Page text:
Presentation on theme: "The General Linear Model (GLM)"— Presentation transcript:
1 The General Linear Model (GLM) Klaas Enno StephanWellcome Trust Centre for NeuroimagingUniversity College LondonWith many thanks to my colleagues in the FIL methods group, particularly Stefan Kiebel, for useful slidesSPM Course, ICN May 2008
2 Overview of SPM p <0.05 Statistical parametric map (SPM) Image time-seriesKernelDesign matrixRealignmentSmoothingGeneral linear modelStatisticalinferenceGaussianfield theoryNormalisationp <0.05TemplateParameter estimates
3 A very simple fMRI experiment One sessionPassive word listeningversus rest7 cycles ofrest and listeningBlocks of 6 scanswith 7 sec TRStimulus functionQuestion: Is there a change in the BOLD response between listening and rest?
4 Modelling the measured data Why?Make inferences about effects of interestDecompose data into effects and errorForm statistic using estimates of effects and errorHow?stimulus functioneffects estimatelinearmodelstatisticdataerror estimate
5 Voxel-wise time series analysis modelspecificationparameterestimationhypothesisstatisticTimeTimeBOLD signalsingle voxeltime seriesSPM
6 Single voxel regression model error=+12+Timex1x2eBOLD signal
7 Mass-univariate analysis: voxel-wise GLM =+yModel is specified byDesign matrix XAssumptions about eN: number of scansp: number of regressorsThe design matrix embodies all available knowledge about experimentally controlled factors and potential confounds.
8 GLM assumes Gaussian “spherical” (i.i.d.) errors sphericity = iid: error covariance is scalar multiple of identity matrix:Cov(e) = 2IExamples for non-sphericity:non-identitynon-identitynon-independence
9 = + Parameter estimation y X Least squares parameter estimate Estimate parameters such thatminimalLeast squares parameter estimate(assuming iid error)
10 A geometric perspective yeDesign space defined by Xx2x1
11 What are the problems of this model? BOLD responses have a delayed and dispersed form.HRFThe BOLD signal includes substantial amounts of low- frequency noise.The data are serially correlated (temporally autocorrelated) this violates the assumptions of the noise model in the GLM
12 Problem 1: Shape of BOLD response Solution: Convolution model hemodynamic response function (HRF)The response of a linear time-invariant (LTI) system is the convolution of the input with the system's response to an impulse (delta function).expected BOLD response= input function impulse response function (HRF)
13 Convolution model of the BOLD response Convolve stimulus function with a canonical hemodynamic response function (HRF): HRF
14 Problem 2: Low-frequency noise Solution: High pass filtering S = residual forming matrix of DCT setdiscrete cosine transform (DCT) set
15 High pass filtering: example blue = datablack = mean + low-frequency driftgreen = predicted response, taking into account low-frequency driftred = predicted response, NOT taking into account low-frequency drift
16 Problem 3: Serial correlations with1st order autoregressive process: AR(1)autocovariancefunction
17 Dealing with serial correlations Pre-colouring: impose some known autocorrelation structure on the data (filtering with matrix W) and use Satterthwaite correction for df’s.Pre-whitening: Use an enhanced noise model with hyperparameters for multiple error covariance components Use estimated autocorrelation to specify filter matrix W for whitening the data.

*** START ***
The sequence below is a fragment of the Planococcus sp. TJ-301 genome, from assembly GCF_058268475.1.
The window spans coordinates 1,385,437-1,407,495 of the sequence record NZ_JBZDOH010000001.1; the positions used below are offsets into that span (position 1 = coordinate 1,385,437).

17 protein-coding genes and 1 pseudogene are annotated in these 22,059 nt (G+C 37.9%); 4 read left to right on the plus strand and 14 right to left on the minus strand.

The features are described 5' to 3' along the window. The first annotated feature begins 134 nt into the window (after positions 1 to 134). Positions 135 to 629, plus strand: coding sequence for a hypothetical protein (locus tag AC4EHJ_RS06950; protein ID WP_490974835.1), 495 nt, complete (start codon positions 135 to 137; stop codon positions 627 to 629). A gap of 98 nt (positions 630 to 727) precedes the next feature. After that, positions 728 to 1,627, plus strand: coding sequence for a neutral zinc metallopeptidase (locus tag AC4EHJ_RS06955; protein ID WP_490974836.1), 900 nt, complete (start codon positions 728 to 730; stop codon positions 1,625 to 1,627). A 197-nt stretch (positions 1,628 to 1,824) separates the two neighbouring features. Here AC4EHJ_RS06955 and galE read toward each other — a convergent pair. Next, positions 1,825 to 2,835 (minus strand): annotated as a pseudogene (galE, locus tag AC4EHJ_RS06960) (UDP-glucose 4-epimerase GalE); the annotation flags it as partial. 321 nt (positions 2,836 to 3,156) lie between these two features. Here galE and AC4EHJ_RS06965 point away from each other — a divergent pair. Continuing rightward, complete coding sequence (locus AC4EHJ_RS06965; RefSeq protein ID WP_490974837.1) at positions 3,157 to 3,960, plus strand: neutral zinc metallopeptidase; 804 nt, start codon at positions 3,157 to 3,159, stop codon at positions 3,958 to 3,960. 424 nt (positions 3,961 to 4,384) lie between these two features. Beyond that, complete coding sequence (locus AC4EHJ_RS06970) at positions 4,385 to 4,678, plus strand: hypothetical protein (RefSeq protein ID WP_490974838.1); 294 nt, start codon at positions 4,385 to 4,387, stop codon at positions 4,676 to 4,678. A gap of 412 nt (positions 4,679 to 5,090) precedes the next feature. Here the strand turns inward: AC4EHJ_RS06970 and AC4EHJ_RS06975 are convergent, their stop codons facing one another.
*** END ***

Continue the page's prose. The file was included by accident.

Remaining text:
18 How do we define W? Enhanced noise model Remember how Gaussians are transformed linearlyChoose W such that error covariance becomes sphericalConclusion: W is a function of V so how do we estimate V?
19 Multiple covariance components enhanced noise modelVQ1Q2=1+ 2Estimation of hyperparameters with ReML (restricted maximum likelihood).
21 t-statistic based on ML estimates ReML-estimate
22 Physiological confounds head movementsarterial pulsationsbreathingeye blinksadaptation affects, fatigue, fluctuations in concentration, etc.
23 Correlated and orthogonal regressors yx2x2*x1Correlated regressors =explained variance is shared between regressorsWhen x2 is orthogonalized with regard to x1, only the parameter estimate for x1 changes, not that for x2!
24 Outlook: further challenges correction for multiple comparisonsvariability in the HRF across voxelsslice timinglimitations of frequentist statistics Bayesian analysesGLM ignores interactions among voxels models of effective connectivity
25 Correction for multiple comparisons Mass-univariate approach: We apply the GLM to each of a huge number of voxels (usually > 100,000).Threshold of p<0.05 more than 5000 voxels significant by chance!Massive problem with multiple comparisons!Solution: Gaussian random field theory
26 Variability in the HRFHRF varies substantially across voxels and subjectsFor example, latency can differ by ± 1 secondSolution: use multiple basis functionsSee talk on event-related fMRI
27 Summary Mass-univariate approach: same GLM for each voxel GLM includes all known experimental effects and confoundsConvolution with a canonical HRFHigh-pass filtering to account for low-frequency driftsEstimation of multiple variance components (e.g. to account for serial correlations)Parametric statistics